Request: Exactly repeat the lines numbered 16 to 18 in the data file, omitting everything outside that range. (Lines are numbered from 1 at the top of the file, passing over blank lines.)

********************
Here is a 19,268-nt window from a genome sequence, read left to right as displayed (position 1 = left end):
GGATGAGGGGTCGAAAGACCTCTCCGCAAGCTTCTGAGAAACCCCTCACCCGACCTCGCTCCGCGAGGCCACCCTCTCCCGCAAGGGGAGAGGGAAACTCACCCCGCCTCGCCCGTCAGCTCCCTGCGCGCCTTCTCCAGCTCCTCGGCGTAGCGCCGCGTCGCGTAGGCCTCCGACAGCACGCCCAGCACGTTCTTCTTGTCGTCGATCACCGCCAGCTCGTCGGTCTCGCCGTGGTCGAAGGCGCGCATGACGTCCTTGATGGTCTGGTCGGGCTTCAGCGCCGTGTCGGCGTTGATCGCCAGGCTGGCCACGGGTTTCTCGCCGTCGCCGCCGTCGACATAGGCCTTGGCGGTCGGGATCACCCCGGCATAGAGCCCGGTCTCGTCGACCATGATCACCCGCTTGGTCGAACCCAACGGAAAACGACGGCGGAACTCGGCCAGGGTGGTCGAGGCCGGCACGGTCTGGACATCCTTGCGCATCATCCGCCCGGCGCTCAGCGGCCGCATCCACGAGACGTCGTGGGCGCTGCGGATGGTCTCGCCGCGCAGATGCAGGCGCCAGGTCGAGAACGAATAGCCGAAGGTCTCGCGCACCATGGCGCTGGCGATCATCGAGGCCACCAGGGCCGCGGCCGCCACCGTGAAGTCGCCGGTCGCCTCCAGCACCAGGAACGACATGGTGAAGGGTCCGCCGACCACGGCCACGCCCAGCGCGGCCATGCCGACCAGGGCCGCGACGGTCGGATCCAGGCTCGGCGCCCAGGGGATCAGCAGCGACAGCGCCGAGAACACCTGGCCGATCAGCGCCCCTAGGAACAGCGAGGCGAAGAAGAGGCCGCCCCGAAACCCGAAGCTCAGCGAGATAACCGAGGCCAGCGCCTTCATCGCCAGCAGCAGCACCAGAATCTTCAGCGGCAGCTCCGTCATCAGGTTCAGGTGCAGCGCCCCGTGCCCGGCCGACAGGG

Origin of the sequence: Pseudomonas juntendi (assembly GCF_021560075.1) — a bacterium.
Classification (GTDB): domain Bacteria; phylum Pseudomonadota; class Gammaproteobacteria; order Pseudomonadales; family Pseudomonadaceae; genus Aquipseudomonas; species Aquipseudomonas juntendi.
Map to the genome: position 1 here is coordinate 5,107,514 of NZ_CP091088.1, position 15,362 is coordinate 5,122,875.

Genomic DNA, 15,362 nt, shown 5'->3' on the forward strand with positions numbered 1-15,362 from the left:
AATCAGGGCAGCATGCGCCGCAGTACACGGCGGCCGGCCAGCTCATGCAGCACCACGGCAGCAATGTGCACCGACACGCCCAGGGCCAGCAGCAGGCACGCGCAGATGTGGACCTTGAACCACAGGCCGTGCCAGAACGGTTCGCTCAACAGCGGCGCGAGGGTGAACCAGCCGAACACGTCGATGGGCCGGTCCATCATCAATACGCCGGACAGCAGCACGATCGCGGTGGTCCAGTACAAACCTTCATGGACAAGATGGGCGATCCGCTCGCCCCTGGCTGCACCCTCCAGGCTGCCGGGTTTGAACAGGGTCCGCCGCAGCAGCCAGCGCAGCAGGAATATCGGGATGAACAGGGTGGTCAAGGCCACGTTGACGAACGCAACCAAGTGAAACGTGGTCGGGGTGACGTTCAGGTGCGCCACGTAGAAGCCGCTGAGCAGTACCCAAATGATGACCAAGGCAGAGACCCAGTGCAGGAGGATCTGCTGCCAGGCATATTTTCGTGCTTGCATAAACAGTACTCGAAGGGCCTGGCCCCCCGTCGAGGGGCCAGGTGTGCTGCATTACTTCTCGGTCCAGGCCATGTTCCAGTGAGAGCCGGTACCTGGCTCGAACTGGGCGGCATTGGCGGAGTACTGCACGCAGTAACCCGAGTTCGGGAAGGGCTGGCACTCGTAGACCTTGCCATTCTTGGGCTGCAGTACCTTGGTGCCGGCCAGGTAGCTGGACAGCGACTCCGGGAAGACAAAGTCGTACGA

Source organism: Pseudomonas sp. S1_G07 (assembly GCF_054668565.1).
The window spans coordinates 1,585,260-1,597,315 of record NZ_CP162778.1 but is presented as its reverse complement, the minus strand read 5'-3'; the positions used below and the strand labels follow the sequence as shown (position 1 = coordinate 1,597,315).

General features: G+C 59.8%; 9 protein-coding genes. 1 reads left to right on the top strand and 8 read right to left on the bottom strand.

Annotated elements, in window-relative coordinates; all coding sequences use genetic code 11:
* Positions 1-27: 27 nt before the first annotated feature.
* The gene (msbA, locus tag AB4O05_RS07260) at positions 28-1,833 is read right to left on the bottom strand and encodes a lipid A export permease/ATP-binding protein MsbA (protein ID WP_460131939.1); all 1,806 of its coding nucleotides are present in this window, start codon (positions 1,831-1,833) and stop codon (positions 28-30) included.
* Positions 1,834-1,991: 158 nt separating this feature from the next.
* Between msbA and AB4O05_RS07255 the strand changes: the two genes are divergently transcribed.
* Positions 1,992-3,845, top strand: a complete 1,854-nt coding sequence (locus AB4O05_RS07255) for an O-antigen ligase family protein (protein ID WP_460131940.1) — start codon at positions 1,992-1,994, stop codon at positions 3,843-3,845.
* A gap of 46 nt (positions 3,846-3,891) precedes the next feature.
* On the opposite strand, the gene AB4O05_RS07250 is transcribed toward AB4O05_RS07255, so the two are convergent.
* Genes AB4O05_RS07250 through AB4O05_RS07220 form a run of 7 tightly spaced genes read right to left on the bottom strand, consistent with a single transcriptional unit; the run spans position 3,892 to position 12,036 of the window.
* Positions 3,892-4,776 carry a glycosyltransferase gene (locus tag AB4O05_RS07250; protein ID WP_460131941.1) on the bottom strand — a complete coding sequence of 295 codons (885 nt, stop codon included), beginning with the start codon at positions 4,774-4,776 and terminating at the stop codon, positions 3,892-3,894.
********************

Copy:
* Positions 1,992-3,845, top strand: a complete 1,854-nt coding sequence (locus AB4O05_RS07255) for an O-antigen ligase family protein (protein ID WP_460131940.1) — start codon at positions 1,992-1,994, stop codon at positions 3,843-3,845.
* A gap of 46 nt (positions 3,846-3,891) precedes the next feature.
* On the opposite strand, the gene AB4O05_RS07250 is transcribed toward AB4O05_RS07255, so the two are convergent.